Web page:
Steve Coe, observing with a 13" f/5.6, notes: "Bright, large, elongated box shape at 100X. Higher powers bring out much structure. Using 200X on a night I rated 7/10, a central star couldbe held with direct vision. This planetary is grey at all powers. Going to 320X has this object appear as a figure 8 with a star involved, a dark lane cuts the "8" shape into two fairly equal pieces. I am certain this is why this planetary got two NGC numbers. [NGC 2371 & NGC 2372]"
Observer: Eric Honeycutt Your skills: Intermediate (some years) Date/time of observation: 10/14-15; 0406 EDT Location of site: Bladen Lakes State Forest (Lat 35, Elev 400+) Site classification: Rural Sky darkness: 6.9 Limiting magnitude Seeing: 5 10-1 Seeing Scale (1 best) Moon presence: None - moon not in sky Instrument: 22",f/4.1, Dob Magnification: 288x, 576x Filter(s): Object(s): NGC 2371-2 Category: Planetary nebula. Class: Constellation: GEM
Description: 2 lobes with a easily seen division between the lobes. Northern lobe is much brighter. Central star is apparent between the sections. Lobes are mottled. The snakes of Medusa's 'hair' are evident at higher powers as a filamentary structure with averted vision. Intricate detail is seen in moments of steady seeing. Great Pn!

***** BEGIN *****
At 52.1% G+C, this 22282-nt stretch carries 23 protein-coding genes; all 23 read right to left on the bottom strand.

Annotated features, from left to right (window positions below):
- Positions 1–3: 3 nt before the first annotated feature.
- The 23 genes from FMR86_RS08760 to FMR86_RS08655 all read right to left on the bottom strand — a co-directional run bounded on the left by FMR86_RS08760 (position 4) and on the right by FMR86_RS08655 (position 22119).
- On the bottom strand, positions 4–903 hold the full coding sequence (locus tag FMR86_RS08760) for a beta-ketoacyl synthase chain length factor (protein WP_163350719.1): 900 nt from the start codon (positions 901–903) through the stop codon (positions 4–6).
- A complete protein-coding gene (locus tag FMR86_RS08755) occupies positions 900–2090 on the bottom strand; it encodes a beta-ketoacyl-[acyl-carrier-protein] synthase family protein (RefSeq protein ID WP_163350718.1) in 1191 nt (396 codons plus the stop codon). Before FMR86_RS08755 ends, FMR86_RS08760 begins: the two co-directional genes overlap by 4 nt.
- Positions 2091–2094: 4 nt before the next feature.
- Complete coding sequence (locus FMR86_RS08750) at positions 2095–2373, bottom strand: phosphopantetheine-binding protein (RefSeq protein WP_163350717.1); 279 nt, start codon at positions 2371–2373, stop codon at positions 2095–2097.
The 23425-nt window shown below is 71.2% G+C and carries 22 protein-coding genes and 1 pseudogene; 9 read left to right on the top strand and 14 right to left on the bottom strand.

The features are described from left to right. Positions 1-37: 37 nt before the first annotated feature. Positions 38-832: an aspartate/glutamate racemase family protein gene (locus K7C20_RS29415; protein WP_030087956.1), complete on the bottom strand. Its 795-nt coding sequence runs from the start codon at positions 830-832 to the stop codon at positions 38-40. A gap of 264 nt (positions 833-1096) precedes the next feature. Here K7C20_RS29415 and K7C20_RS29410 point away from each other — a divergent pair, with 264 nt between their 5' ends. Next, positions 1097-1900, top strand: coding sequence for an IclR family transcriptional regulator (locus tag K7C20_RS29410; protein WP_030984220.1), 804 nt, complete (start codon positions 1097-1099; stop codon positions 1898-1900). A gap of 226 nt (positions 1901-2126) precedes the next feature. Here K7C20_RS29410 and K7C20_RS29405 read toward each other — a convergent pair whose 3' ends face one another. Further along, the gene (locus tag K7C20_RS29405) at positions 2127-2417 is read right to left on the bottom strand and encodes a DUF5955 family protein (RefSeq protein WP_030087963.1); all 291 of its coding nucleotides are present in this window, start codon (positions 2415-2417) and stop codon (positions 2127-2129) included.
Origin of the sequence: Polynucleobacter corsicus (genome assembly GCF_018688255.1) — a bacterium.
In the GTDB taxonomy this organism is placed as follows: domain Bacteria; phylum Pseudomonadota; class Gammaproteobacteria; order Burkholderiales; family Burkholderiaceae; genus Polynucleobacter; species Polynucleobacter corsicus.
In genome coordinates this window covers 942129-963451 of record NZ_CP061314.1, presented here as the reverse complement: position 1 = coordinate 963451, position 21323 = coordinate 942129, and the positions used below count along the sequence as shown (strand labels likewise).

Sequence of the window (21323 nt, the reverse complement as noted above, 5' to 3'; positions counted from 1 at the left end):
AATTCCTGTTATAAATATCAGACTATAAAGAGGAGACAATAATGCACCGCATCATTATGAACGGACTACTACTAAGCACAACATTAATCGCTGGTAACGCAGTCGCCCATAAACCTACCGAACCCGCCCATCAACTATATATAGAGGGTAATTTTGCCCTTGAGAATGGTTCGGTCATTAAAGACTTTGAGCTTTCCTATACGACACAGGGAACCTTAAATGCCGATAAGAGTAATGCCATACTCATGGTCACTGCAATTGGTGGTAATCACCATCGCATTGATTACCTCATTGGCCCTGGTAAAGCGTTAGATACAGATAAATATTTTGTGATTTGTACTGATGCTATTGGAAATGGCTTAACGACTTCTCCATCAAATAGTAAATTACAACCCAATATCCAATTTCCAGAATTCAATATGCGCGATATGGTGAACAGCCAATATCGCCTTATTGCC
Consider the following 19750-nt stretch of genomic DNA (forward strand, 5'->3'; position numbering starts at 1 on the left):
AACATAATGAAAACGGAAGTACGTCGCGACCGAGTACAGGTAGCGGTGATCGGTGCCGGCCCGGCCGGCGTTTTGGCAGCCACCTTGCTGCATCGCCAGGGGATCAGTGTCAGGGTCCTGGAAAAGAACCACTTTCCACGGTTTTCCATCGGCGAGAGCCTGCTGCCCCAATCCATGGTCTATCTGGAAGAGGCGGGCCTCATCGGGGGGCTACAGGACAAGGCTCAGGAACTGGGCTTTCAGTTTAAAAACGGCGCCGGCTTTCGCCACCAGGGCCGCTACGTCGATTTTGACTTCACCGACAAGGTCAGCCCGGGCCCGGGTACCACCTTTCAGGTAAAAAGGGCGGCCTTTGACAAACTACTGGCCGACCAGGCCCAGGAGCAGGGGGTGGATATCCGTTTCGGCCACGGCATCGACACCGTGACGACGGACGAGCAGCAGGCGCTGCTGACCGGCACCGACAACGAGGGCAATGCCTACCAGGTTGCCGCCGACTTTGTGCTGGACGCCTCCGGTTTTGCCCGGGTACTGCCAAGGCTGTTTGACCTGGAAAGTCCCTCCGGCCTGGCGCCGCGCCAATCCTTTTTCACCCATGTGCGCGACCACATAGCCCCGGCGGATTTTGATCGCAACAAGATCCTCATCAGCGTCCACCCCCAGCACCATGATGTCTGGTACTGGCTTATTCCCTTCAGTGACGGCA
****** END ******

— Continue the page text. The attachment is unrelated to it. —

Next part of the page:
Observer: Steve Coe; Your skills: Advanced (many years); Date/time of observation: 12 Feb 99; Location of site: Salome, Arizona USA (Lat +34, Elev 3000 ft); Site classification: Rural; Sky darkness: 8 1-10 Scale (10 best); Seeing: 7 1-10 Seeing Scale (10 best); Moon presence: None - moon not in sky; Instrument: 13" f/5.6 Newtonian on Bigfoot German EQ ; Magnification: 100X, 220X; Filter(s): none; Object(s): NGC 2371;
Description: NGC 2371 and 2372 at 100X in the 13" f/5.6 it is easily seen as double even at this low power. 220X shows it as bright, small, elongated 2X1 in PA 60. The west end of this nebula has a bright, non-stellar blob that is obvious. The central star is within a thin dark lane that seperates the two parts of this double-lobed nebula. The star is only seen in short glimpses. Adding the UHC filter makes the nebula stand out much better and the faint outer nebulosity is now seen easily with averted vision. This tenuous outer haze is more easily seen on the north side of the main nebula. Raising the power to 330X will hold the central star about 30% of the time. There is no more detail seen at high power, but it is an excellent view of all the detail within this nebula. --